When Lloyd Trotter, 61, began his career at General Electric as a tool and die-cast maker in the 1970s, he never thought he’d end up an executive for the manufacturing giant. Recently Trotter was named vice chairman of GE and president and CEO of GE Industrial, a $36 billion business unit that employs more than 100,000. The appointment makes him GE’s first African American vice chairman. In this position he succeeds John G. Rice.
The significance of Trotter’s post should feel familiar to him — he was the first African American at GE to be named vice president and officer, and also junior vice president.
Trotter, one of BE’s Top 75 Blacks in Corporate America, has come a long way in the past 36 years at the company. “I grew up in Cleveland’s inner city. It took me nine years in night school to get my degree, and I started as a tool and die-cast maker in a blue-collar town. So this is not where I imagined myself at all,” he says.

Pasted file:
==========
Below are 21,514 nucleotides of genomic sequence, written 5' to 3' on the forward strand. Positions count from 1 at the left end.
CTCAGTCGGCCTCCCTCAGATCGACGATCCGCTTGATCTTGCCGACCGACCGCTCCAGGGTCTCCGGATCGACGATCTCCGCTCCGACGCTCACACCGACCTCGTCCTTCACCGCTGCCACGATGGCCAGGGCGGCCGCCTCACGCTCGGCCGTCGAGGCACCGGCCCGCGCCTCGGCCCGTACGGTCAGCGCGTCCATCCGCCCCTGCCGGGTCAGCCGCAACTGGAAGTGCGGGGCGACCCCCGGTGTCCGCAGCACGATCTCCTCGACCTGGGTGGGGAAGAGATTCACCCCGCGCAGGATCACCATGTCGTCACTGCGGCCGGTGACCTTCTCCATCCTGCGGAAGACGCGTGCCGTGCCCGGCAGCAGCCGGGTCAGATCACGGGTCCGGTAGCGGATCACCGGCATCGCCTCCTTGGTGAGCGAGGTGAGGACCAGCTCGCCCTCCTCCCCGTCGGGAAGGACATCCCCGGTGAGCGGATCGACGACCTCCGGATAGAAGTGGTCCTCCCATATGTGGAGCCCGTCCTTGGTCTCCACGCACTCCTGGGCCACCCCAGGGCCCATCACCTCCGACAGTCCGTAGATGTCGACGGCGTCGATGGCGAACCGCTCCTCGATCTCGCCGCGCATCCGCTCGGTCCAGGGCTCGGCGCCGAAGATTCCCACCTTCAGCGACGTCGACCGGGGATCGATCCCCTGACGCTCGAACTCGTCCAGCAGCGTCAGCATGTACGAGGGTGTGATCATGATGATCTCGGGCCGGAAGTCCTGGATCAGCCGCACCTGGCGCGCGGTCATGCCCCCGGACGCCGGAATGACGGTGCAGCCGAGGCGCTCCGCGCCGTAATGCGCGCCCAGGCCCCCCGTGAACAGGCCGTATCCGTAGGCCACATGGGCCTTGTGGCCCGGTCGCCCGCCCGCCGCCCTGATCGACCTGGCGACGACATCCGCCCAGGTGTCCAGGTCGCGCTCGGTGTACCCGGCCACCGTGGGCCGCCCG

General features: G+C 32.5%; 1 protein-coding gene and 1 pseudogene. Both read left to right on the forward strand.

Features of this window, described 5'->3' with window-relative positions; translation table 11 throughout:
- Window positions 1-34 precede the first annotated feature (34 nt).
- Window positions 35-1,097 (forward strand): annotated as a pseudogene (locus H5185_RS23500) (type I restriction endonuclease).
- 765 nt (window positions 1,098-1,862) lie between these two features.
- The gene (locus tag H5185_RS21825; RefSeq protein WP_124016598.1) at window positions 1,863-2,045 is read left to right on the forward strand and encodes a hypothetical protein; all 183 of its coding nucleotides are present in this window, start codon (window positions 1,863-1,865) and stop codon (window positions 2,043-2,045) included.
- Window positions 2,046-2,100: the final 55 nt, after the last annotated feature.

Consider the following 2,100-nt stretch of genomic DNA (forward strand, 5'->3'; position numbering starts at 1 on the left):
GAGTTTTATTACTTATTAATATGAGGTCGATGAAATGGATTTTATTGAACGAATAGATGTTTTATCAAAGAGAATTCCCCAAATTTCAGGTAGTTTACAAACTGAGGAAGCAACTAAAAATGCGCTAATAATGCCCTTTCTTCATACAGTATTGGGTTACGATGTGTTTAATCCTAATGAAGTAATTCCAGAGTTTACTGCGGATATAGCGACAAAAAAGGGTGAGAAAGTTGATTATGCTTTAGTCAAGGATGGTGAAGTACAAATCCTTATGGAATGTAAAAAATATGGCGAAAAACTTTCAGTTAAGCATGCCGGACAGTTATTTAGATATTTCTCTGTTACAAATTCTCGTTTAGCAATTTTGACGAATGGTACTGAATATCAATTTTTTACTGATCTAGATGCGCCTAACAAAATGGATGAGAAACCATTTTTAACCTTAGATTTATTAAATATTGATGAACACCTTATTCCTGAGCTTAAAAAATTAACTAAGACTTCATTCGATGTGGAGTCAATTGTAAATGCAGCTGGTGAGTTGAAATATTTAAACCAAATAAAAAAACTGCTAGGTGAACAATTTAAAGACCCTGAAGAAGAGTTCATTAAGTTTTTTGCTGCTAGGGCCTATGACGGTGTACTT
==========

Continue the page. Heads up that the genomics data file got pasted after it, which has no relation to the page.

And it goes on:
He credits most of his success to GE’s internal training programs and corporate culture. “We spend well over $1 billion training employees and helping people grow into these types of positions. I’m a product of that,” Trotter says. “In fact, we rarely look to the outside to fill our positions. We’re a 126-year-old company, and we’ve never had a CEO that didn’t come from within.”
Trotter’s division, expected to grow 15% for 2006, has eight business units: Plastics, Advanced Materials, Consumer and Industrial, Security, Sensing, Fanuc, Inspection Technologies, and Equipment Services. Despite the diversity in product lines, Trotter says his focus will be the same for all eight units.
“Manufacturing businesses have to be externally focused on customers. It’s all about delighting them. You can cut costs, sure, but if your customers don’t feel it in a good way, then you shouldn’t have done it,” he says. “To grow your business with a customer focus, while also improving your operations — that’s the whole philosophy I’ve used for 36 years in this company.”